The Bears have a lot to prove on the field, but general manager Ryan Pace — the lowest-rated established general manager in the NFL by NFL.com — seemed to turn a corner over the weekend in the court of public opinion.
Day-after draft grades are the ultimate ‘‘for entertainment purposes only’’ endeavor. No draft can be graded accurately for two or three years or more. But in the context of the Bears’ futility in the post-Lovie Smith era, the almost-universal day-after acclaim for Pace’s 2018 draft is in itself a step forward for a team that has been so easy to bash — and deservedly so — in recent seasons.
Analysts love the Bears’ draft. A year after their draft was panned even after they took the highest-rated quarterback on a lot of NFL draft boards, they are getting high marks for drafting Georgia linebacker Roquan Smith (‘‘the draft’s best linebacker’’), Iowa center James Daniels (‘‘maybe the draft’s best center’’), Memphis receiver Anthony Miller (‘‘the draft’s most underrated receiver’’), Western Kentucky linebacker Joel Iyiegbuniwe (‘‘a hybrid defender who will make an impact on special teams’’), Delaware defensive tackle Bilal Nichols (‘‘an athletic big man that will fit in the rotation right away’’), Utah edge rusher Kylie Fitts (‘‘can be a beast of a situational pass rusher’’) and Georgia receiver Javon Wims (‘‘can win downfield for Mitchell Trubisky’’).
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The same critics who gave Pace C’s and D’s after he drafted Trubisky last year gave him A’s and B’s this year: NFL.com (A), Sports Illustrated (A), USA Today (A), the New York Post (A), the Sporting News (B+), ESPN’s Mel Kiper (B+) and the Washington Post (B).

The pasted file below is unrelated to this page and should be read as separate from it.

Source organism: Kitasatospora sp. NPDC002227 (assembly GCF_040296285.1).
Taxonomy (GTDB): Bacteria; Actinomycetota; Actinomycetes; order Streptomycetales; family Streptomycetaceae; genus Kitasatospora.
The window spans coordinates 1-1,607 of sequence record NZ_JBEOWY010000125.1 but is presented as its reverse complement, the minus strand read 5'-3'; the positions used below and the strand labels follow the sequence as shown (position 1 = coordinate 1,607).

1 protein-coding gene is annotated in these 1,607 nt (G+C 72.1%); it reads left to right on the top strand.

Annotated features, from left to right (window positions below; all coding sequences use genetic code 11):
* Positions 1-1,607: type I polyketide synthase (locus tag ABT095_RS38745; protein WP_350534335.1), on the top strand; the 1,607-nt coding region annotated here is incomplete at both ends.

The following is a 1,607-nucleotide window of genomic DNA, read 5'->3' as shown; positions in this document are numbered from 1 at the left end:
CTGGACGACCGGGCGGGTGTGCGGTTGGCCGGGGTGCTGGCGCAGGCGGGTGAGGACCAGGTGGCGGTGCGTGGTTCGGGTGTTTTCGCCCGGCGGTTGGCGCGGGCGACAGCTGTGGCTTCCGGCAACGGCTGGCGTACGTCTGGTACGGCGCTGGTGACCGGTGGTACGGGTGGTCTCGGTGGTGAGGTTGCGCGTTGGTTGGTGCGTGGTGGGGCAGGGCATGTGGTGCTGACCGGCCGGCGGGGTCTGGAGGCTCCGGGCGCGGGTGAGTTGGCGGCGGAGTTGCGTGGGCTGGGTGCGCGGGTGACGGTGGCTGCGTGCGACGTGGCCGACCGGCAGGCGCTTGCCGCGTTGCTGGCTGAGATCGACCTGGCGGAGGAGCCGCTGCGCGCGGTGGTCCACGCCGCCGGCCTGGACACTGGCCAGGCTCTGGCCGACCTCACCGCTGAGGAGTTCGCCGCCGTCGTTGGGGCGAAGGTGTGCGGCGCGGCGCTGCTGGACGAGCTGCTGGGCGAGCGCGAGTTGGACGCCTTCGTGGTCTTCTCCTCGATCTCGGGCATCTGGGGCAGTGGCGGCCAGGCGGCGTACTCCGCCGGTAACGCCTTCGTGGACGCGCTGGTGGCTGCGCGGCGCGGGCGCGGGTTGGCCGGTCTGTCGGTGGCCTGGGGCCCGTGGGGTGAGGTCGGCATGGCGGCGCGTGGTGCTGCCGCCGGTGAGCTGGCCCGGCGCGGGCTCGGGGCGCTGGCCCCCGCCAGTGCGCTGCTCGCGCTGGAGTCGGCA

Who knows how it will turn out, and history shows they all can be wrong. By any measurement, however, this draft looks like progress for Pace.
Even drafting Trubisky last year was tainted by awkwardness: trading up when he might not have had to; Mike Glennon’s obvious discomfort at the Bears’ draft-night gala; then-coach John Fox being out of the loop on the whole thing. This year, though, even Pace seemed willing to acknowledge he’s better at this now than he was as a rookie GM in 2015.
‘‘I think you learn from all these experiences,’’ Pace said. ‘‘I feel like you’re always getting better. I’m always improving. Our scouts are always improving. And I think the longer we’re together as a personnel department, the more feel I have for everybody.’’
Last week, Pace was the lowest-rated established GM in the NFL by NFL.com’s Gregg Rosenthal. In the aftermath of a 5-11 season, he was criticized for pushing the reset button in firing Fox.
It’s hard to quarrel with the rating, considering Pace’s Bears teams have won 14 games in three seasons. But the notion that Pace is starting over is off the mark. When Pace was hired in 2015, he inherited the 30th-ranked defense in the NFL in points allowed and an offense that was ranked 23rd, even with Jay Cutler, Matt Forte, Brandon Marshall, Alshon Jeffery and Martellus Bennett.
After tearing all that down, Pace now has the ninth-ranked defense in the NFL, a franchise quarterback in place and a coach who presumably is better equipped to make the most of him. No doubt the bar is low — and if Matt Nagy has no better luck with injuries, he likely will suffer the same fate as Fox — but that’s still progress. And the draft was another indication that the Bears’ arrow finally is pointing up.